4th Sunday of Lent A

The man born blind claims that, “It is unheard of that anyone ever opened the eyes of a person born blind.”  He was the first person born with blindness to be cured.  But since then, with remarkable advances in medicine, thousands of those born blind have been brought to sight.  And their experience is fascinating.  As one researcher put it, the moment the bandages are removed from their eyes is not like how it is portrayed in the movies. It is a moment of great confusion.  Everything is blurry because the eyes do not know how to coordinate with one another. The vast array of colors means nothing to one without the experience of color.  Even objects that have been held and whose shape is known are not understood by the newly sighted for to feel a shape is not to see a shape.  The moment of sight is confusing cacophony of images unsettling to the newly healed.

Yet, the brain is a marvelously adaptive tool.  Within months and weeks, the eyes discover how far they are from each other and focus comes.  Associations are made between shape and sight.  With experience, colors gather meaning.  Beauty becomes visible.  Of course, the biblical story has nothing like this kind of detail.  Or does it?

For how the blind person builds their understanding of what they see is exactly how the man born blind grows his image of Jesus.  It takes time and experience, but eventually the blind man sees more than all the rest.

When they first ask the blind man how he came to be cured, he says, “The man called Jesus made clay and anointed my eyes and told me, ‘Go to Siloam and wash.’”  By the time the Pharisees ask him what he makes of the man Jesus, the healed one claims, “He is a prophet.”  After the religious authorities interrogate the man’s parents about his blindness, they return ever more convinced that Jesus is a sinner.  The man born blind now angrily and even sarcastically argues with the Pharisees, ensuring their everlasting wrath.  They throw him out of the synagogue.  Then, in a moment of pure compassion, aware of how badly he had been treated, Jesus seeks out the one he has cured and asks him if he believes in the Son of Man.  He is willing to believe even as Jesus reveals, “You have seen him, the one speaking with you is he.”  The man does believe, then he performs an act no disciple, nor anyone else in the Gospels ever does. He worships Jesus.  The man born blind alone is able to see that Jesus is God.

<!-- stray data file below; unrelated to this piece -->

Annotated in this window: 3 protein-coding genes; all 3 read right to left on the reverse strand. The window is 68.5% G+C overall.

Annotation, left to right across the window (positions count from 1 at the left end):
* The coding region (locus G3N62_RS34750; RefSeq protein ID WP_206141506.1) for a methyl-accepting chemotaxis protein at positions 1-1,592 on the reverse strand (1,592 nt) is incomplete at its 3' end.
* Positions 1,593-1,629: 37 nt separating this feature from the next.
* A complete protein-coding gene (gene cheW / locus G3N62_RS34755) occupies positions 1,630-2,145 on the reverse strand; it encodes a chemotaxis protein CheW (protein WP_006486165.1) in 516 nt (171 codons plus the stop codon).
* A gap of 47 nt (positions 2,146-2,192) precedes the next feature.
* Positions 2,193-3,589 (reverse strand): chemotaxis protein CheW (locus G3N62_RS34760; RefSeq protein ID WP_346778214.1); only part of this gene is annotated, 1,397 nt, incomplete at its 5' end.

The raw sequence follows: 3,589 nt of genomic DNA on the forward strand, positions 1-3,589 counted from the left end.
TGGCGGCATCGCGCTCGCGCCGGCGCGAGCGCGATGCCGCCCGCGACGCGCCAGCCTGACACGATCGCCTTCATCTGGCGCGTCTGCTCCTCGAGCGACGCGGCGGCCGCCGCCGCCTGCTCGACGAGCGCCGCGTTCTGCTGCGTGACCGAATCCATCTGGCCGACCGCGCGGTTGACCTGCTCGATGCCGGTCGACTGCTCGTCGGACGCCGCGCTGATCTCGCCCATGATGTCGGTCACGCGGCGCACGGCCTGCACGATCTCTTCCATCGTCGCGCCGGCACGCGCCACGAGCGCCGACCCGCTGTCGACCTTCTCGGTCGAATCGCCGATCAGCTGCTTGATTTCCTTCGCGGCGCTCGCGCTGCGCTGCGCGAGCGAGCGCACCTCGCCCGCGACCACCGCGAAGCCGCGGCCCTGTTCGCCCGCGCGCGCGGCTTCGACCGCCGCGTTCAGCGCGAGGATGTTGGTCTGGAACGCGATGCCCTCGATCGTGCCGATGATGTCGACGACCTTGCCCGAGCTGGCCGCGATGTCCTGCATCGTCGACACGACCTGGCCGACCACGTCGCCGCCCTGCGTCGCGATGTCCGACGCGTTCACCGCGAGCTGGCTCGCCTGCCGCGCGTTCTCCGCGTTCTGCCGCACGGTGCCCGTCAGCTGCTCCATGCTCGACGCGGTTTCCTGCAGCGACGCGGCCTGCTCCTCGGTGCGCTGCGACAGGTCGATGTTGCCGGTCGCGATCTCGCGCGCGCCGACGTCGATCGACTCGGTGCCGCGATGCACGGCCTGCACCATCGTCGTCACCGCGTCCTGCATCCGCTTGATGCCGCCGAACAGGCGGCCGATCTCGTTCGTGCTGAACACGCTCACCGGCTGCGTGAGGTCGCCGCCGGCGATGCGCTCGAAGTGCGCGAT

His story is ours as well.  I am 52 years old and have made quite a study of God, but I best I can only see God through squinted eyes.  God’s depth and beauty will ever escape me.  When we ask people to “Come and See,” we are not asking as those who have found the definitive answer and that others must catch up with us.  We are only inviting people to journey more deeply with us into the mystery of God.

I’ll give you an example of what I mean.  Some people like depictions of heaven that are familiar, with family and friends clearly visible and everything relatable. I think it is a wonderful way to understand how heaven will comfort us.  But for how heaven really is, I prefer those depictions of death experiences which are not as specific – which describe colors and feelings and contours and images that are beyond explanation, beyond articulation.  When I come to heaven I don’t want to witness the most beautiful array of colors I have ever seen, I want to see a color I have never knew existed; I don’t want to hear the most beautiful music ever, I want to hear a sound beyond music.

Our God is beyond our comprehension and yet thoroughly intimate.  To know this God is to go more deeply along the path of compassion and love then we knew possible, and it would still be but a glimpse of the majesty and goodness and of our God.

It is why we worship together.  Here we can share the experience of God.  God touched and healed me this way, even as God spoke to you another way.  Here I can point out to you this stunning color and then you can touch the texture you have never felt before.  And together we wade into God’s beauty, God’ love; each of us a pilgrim in a strange and blessed land – each aware of overwhelming blessing like a blind person seeing for the first time.  And so we believe.  And so we worship.